Mission Statement

To provide a place for parents and family members to meet and share experience, strength, give hope and awareness, to other families who have similar experiences raising children with ADD/ADHD, SPD, Anxiety, ASD, mental health diagnosis, developmental and behavioral challenges. Through sharing in this experience of raising these hard to raise kids, we grow stronger and more resilient.

Easy to Love is a 501 (C) (3) Non-Profit Organization

Saturday, October 15, 2011

Deseret News Article

We are so excited that Lois Collins from the Deseret News decided to do a post on raising challenging children. She talked about the group we started and the challenges we face. The article is wonderful!
Click HERE to go to the story.
we hope that this article spreads awareness, compassion and open discussions!!

1 comment:

  1. What a wonderful blog. I had the opportunity to be in charge of a special needs Young Men group in SLC. It was the best opportunity I have ever experienced. The boys did scouting and were 14 to 58. I am still close to them and loved their love. Raising a special needs child is hard but so rewarding.
    I received this story written by a mother of a special needs child and I love to read it.
    We all need to count and recognize our blessings.

    Welcome to Holland
    By Emily Pearl Kingsley

    When you're going to have a baby, it's like planning a fabulous vacation to Italy. You buy a bunch of guidebooks about Italy, and make your wonderful plans to see the Coliseum, the Michelangelo David and the gondolas in Venice. You may even learn some phrases in Italian so you can get around. It's all so exciting you can hardly wait.
    After months of eager anticipation, the day finally arrives. You pack your bags and off you go ... you're on your way to Italy. After many hours in the air, the plane lands at its destination. The flight attendant comes in and says, "Ladies and gentlemen, welcome to Holland" "Holland?!?" you say. "What do you mean, Holland? I signed up to go to Italy! I'm supposed to be in Italy. All of my life I've dreamed of going to Italy."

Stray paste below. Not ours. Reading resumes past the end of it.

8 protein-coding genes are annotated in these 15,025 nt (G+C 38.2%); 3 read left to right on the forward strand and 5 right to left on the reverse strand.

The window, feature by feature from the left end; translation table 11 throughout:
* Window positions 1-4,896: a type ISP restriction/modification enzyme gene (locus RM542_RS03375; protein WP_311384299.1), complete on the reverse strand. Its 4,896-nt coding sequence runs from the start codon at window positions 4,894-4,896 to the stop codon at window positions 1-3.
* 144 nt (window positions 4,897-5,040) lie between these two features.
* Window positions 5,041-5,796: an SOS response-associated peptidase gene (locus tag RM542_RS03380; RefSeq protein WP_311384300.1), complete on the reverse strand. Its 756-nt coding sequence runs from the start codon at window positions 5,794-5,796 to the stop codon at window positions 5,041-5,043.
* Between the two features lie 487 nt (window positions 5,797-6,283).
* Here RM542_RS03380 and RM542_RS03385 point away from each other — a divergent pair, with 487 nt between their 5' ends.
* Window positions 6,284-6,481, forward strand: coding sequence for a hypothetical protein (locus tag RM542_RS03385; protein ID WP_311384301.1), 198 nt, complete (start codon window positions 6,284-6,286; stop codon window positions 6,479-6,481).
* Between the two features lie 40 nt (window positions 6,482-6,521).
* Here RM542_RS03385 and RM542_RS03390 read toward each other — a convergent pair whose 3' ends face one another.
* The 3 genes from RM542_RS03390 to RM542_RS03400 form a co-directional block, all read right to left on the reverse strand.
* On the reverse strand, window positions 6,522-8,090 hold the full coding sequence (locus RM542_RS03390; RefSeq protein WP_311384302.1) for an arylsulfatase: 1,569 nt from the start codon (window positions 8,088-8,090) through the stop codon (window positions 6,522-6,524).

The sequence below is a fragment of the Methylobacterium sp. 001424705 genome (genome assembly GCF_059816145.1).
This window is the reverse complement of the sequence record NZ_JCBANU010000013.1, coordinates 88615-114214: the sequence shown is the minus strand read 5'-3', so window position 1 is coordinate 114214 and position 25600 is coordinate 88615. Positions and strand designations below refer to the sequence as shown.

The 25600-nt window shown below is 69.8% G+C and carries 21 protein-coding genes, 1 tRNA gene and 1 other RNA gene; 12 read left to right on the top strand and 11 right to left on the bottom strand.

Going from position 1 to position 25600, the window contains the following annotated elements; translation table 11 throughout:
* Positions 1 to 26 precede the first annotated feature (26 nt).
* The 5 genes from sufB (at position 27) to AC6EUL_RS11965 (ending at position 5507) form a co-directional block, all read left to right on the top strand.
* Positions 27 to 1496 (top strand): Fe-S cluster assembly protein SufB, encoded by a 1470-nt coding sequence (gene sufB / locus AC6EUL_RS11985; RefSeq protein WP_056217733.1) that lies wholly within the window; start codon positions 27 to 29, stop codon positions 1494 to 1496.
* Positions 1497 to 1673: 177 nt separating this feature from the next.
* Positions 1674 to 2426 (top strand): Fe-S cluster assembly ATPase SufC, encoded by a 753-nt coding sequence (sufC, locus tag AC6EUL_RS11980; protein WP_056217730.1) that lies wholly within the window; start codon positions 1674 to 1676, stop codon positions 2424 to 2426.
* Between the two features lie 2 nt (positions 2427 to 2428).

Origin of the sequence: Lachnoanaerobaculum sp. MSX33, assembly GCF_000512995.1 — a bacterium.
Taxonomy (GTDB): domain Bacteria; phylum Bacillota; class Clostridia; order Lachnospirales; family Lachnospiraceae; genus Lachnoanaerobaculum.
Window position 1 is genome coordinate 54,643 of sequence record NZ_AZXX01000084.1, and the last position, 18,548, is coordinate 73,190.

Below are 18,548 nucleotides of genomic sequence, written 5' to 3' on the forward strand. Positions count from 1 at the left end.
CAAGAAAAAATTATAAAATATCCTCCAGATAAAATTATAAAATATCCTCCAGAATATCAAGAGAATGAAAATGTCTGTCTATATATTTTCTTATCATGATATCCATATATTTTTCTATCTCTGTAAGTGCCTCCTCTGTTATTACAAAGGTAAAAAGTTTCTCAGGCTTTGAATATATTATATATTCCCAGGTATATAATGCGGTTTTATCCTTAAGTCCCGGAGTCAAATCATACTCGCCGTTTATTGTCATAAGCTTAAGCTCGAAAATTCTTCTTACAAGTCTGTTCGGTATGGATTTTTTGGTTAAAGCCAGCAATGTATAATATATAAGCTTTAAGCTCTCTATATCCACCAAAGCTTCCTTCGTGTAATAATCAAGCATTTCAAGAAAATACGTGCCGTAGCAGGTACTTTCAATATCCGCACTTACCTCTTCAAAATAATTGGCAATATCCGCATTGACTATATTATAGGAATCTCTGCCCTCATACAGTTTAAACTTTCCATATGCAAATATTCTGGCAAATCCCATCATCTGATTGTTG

But there's been a change in the flight plan. They've landed in Holland and there you must stay. But you know nothing about Holland and you don't want to stay. The important thing is they haven't taken you to a horrible, disgusting, filthy place, full of pestilence, famine and disease; you are simply in a different place than you had planned.
    Since you have no choice, you get off the plane and go out and buy new guidebooks, and you decide to learn a few new phrases in Dutch. You meet a group of people you would never have met, that you never knew existed. You discover that Holland isn't a terrible place, it is just a different place. It's slower paced than Italy, and less flashy than Italy. But after you've been there for a while and you catch your breath, you look around, and you begin to notice that Holland has windmills, Holland has tulips, Holland even has Rembrandts.
    But everyone you know is busy coming and going from Italy. And they're all bragging about what a wonderful time they had there. And for the rest of your life you will say, "Yes that's where I was supposed to go, that's what I had planned."
    The loss of that "dream" is a very significant loss, and the pain of that loss will never, ever, ever go away. But if you spend your life mourning the fact that you didn't get to go to Italy, you may never be free to enjoy the very special, the very lovely things about Holland.

    Enjoy the blog and the support of all you wonderful parents